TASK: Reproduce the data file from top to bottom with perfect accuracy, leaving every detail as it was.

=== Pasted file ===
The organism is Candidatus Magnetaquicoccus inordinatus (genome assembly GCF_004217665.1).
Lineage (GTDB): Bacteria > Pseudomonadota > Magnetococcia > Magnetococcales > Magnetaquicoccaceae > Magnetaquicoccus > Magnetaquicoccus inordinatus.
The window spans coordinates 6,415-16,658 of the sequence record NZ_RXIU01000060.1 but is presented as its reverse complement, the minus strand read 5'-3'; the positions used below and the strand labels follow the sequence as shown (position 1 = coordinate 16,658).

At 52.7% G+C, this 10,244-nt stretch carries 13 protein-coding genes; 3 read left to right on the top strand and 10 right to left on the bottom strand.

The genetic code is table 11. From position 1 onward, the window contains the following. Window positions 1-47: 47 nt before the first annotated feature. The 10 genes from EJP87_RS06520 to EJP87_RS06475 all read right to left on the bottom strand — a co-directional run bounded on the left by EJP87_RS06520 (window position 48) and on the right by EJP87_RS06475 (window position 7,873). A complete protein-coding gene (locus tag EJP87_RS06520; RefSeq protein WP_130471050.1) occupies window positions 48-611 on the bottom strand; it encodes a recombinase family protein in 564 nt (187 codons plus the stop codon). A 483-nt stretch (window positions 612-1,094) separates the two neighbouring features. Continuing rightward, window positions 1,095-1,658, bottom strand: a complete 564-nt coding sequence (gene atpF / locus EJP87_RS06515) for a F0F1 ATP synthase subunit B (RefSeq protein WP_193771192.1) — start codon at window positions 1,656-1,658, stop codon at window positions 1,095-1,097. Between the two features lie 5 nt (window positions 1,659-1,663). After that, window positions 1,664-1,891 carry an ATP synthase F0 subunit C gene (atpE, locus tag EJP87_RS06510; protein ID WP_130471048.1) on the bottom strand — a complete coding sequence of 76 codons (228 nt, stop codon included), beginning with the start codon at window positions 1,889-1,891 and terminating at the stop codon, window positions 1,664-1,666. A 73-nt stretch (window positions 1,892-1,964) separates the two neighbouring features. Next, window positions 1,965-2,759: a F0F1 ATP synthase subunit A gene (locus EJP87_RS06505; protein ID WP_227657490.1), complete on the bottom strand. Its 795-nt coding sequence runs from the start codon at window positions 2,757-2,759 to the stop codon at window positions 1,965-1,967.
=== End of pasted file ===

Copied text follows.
The organism is Candidatus Magnetaquicoccus inordinatus (genome assembly GCF_004217665.1).
Lineage (GTDB): Bacteria > Pseudomonadota > Magnetococcia > Magnetococcales > Magnetaquicoccaceae > Magnetaquicoccus > Magnetaquicoccus inordinatus.
The window spans coordinates 6,415-16,658 of the sequence record NZ_RXIU01000060.1 but is presented as its reverse complement, the minus strand read 5'-3'; the positions used below and the strand labels follow the sequence as shown (position 1 = coordinate 16,658).

At 52.7% G+C, this 10,244-nt stretch carries 13 protein-coding genes; 3 read left to right on the top strand and 10 right to left on the bottom strand.

The genetic code is table 11. From position 1 onward, the window contains the following. Window positions 1-47: 47 nt before the first annotated feature. The 10 genes from EJP87_RS06520 to EJP87_RS06475 all read right to left on the bottom strand — a co-directional run bounded on the left by EJP87_RS06520 (window position 48) and on the right by EJP87_RS06475 (window position 7,873). A complete protein-coding gene (locus tag EJP87_RS06520; RefSeq protein WP_130471050.1) occupies window positions 48-611 on the bottom strand; it encodes a recombinase family protein in 564 nt (187 codons plus the stop codon). A 483-nt stretch (window positions 612-1,094) separates the two neighbouring features. Continuing rightward, window positions 1,095-1,658, bottom strand: a complete 564-nt coding sequence (gene atpF / locus EJP87_RS06515) for a F0F1 ATP synthase subunit B (RefSeq protein WP_193771192.1) — start codon at window positions 1,656-1,658, stop codon at window positions 1,095-1,097. Between the two features lie 5 nt (window positions 1,659-1,663). After that, window positions 1,664-1,891 carry an ATP synthase F0 subunit C gene (atpE, locus tag EJP87_RS06510; protein ID WP_130471048.1) on the bottom strand — a complete coding sequence of 76 codons (228 nt, stop codon included), beginning with the start codon at window positions 1,889-1,891 and terminating at the stop codon, window positions 1,664-1,666. A 73-nt stretch (window positions 1,892-1,964) separates the two neighbouring features. Next, window positions 1,965-2,759: a F0F1 ATP synthase subunit A gene (locus EJP87_RS06505; protein ID WP_227657490.1), complete on the bottom strand. Its 795-nt coding sequence runs from the start codon at window positions 2,757-2,759 to the stop codon at window positions 1,965-1,967.